STAR CITY — The Lincoln County Quorum Court on Monday again discussed a proposed 1-cent sales tax increase, which will be on the ballot for voters to decide Nov. 6.

STAR CITY — The Lincoln County Quorum Court on Monday again discussed a proposed 1-cent sales tax increase, which will be on the ballot for voters to decide Nov. 6.

County Treasurer Ellen Robertson has estimated that a 1-cent (or 1 percent) sales tax increase in Lincoln County would bring in about $580,000 per year, depending on a number of factors.

Currently, state sales tax is at 6 percent, Lincoln County is at 1 percent and Star City is at 2 percent.

The tax issue arose because Lincoln County, like many other smaller communities in Arkansas, has had their states revenues slashed. The county was forced in July to lay off five employees with another having her hours cut in half.

An ordinance passed last month making the layoffs effective stated: “Lincoln County is experiencing financial difficulty due to cuts in state funds, reimbursement funds having a longer turn around, and tax funds being lower than anticipated for the year…”

Meanwhile at Monday’s meeting, Justice of the Peace David Rochell advocated holding public meetings to spread the word about the proposal and why most court members feel it is necessary.

“What’s the feel of the people?” Rochell asked county Judge Charles Capps about the proposed tax increase.

“I’ve been getting a good response,” Capps said. “People realize that we’re in trouble.”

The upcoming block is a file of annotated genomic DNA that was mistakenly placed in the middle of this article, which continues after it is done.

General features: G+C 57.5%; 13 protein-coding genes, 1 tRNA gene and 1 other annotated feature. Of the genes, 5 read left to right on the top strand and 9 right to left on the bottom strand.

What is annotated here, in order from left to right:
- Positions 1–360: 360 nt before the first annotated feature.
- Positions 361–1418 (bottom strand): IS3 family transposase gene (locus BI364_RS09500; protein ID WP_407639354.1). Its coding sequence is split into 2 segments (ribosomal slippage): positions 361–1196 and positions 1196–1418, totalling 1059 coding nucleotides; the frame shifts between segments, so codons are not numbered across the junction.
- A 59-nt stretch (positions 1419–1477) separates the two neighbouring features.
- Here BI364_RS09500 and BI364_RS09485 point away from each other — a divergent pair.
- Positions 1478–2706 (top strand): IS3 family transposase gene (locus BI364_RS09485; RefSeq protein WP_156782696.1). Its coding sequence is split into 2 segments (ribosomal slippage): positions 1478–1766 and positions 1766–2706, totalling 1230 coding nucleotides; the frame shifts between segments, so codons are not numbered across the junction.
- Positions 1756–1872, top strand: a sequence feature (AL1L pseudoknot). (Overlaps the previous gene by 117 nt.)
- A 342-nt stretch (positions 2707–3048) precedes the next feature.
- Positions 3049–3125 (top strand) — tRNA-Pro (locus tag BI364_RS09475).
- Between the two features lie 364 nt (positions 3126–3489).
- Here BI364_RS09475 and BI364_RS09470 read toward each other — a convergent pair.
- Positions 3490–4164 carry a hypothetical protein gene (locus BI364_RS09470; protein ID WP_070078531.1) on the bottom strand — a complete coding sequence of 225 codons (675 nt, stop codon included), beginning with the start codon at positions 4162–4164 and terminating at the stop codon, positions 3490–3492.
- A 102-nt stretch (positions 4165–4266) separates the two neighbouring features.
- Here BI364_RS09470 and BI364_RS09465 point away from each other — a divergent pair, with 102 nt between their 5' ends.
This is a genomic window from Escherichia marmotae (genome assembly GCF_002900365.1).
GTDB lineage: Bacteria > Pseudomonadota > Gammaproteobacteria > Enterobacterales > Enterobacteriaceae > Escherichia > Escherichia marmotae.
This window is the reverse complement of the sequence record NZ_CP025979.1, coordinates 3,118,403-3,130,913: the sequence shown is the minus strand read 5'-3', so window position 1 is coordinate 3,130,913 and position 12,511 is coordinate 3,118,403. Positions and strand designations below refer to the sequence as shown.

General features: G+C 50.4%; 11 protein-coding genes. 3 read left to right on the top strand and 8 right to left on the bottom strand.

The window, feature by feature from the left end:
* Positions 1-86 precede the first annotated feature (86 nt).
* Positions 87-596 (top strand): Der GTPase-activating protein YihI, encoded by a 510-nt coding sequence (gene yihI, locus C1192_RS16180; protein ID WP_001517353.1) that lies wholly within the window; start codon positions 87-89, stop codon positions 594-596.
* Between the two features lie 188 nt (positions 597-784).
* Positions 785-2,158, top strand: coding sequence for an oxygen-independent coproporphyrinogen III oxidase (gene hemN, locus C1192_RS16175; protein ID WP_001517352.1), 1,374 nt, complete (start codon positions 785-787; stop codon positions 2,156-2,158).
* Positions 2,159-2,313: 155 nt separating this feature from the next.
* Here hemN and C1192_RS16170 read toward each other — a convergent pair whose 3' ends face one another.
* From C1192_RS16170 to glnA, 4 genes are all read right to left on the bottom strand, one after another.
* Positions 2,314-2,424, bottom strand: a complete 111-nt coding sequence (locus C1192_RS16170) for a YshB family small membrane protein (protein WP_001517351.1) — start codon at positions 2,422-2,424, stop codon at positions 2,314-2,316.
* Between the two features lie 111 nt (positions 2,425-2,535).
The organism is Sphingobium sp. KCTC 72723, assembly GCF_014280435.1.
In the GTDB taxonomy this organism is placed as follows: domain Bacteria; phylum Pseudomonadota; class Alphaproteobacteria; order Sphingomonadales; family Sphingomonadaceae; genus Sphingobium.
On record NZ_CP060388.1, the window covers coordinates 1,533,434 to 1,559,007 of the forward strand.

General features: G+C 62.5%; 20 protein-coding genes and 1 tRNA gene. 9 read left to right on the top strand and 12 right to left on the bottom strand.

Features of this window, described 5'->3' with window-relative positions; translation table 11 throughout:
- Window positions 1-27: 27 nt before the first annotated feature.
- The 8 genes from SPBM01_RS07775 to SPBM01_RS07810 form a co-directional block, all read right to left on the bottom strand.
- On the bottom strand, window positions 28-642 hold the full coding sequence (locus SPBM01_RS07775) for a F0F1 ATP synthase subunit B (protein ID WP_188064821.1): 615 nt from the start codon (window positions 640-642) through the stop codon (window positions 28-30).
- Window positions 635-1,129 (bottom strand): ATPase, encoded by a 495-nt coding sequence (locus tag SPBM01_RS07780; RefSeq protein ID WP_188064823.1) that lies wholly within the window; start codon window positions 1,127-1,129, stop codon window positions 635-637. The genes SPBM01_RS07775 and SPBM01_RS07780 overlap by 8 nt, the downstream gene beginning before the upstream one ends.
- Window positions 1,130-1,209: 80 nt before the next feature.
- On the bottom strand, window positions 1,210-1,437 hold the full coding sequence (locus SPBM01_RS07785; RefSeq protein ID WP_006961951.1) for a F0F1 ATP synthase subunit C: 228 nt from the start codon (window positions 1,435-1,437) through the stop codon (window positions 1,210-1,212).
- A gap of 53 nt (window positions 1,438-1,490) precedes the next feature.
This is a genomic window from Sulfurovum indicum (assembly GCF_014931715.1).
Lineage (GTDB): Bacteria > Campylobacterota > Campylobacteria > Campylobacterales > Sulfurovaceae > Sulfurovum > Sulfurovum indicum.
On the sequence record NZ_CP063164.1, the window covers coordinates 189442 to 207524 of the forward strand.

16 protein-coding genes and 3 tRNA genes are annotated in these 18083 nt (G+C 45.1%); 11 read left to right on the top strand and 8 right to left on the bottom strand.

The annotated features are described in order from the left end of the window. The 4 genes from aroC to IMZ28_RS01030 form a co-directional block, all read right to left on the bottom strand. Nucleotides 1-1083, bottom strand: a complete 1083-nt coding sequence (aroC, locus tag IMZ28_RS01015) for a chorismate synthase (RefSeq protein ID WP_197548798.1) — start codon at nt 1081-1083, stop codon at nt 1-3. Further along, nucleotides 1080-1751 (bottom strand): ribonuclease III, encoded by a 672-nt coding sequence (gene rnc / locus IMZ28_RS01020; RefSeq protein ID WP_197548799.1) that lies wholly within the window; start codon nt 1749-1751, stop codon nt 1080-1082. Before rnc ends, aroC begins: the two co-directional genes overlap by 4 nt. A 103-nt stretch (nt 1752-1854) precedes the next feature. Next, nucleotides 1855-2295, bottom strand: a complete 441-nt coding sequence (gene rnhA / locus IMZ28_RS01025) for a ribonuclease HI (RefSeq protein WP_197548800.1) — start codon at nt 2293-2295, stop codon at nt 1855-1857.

Capps then said that Justice of the Peace Kip Dutton had a “good idea,” which was to compile information to print in local newspapers showing how much the state has cut the county’s funding.

“Is it possible to have a meeting somewhere out in the districts?” Rochell asked. “Because I’ve been receiving a lot of negative reports because people don’t understand it. If you want to sell this, the people really want to know where the money is going.”

Capps said the county’s budget shows where all the money goes. He also agreed with Rochell that a public meeting explaining the cuts and the need for the tax increase would be in order.

“So is it your plan right now to put it in the newspaper?” asked Rochell, “So there won’t be any areas for questions to be asked.”

“Yes,” Capps answered.

Capps said the information about revenue and expenditures “is all public record” and it will show the public what the county is receiving from the state this year as compared to last year.

Rochell then asked if a public meeting would be held in the Star City Civic Center for people to ask questions and hear about the tax proposal. Capps again agreed that such a meeting would be a good idea.

Dutton then asked Rochell if he wanted someone from state government to come and answer the questions because “we can’t answer them.”

“They have taken $350,000 from our budget and we don’t know whether or not we’re going to get it back. So how much plainer can you get?” Dutton said.

Rochell replied: “I don’t care if they come but I think the citizens of Lincoln County, before they vote ‘yes’ on a one-cent sales tax increase, want some answers, and I think we are due to give them answers as much as possible, even if we need the support of the state to come down and say this is why we did this.”

Capps again assured Rochell that he would gather all the information about the need for the increase.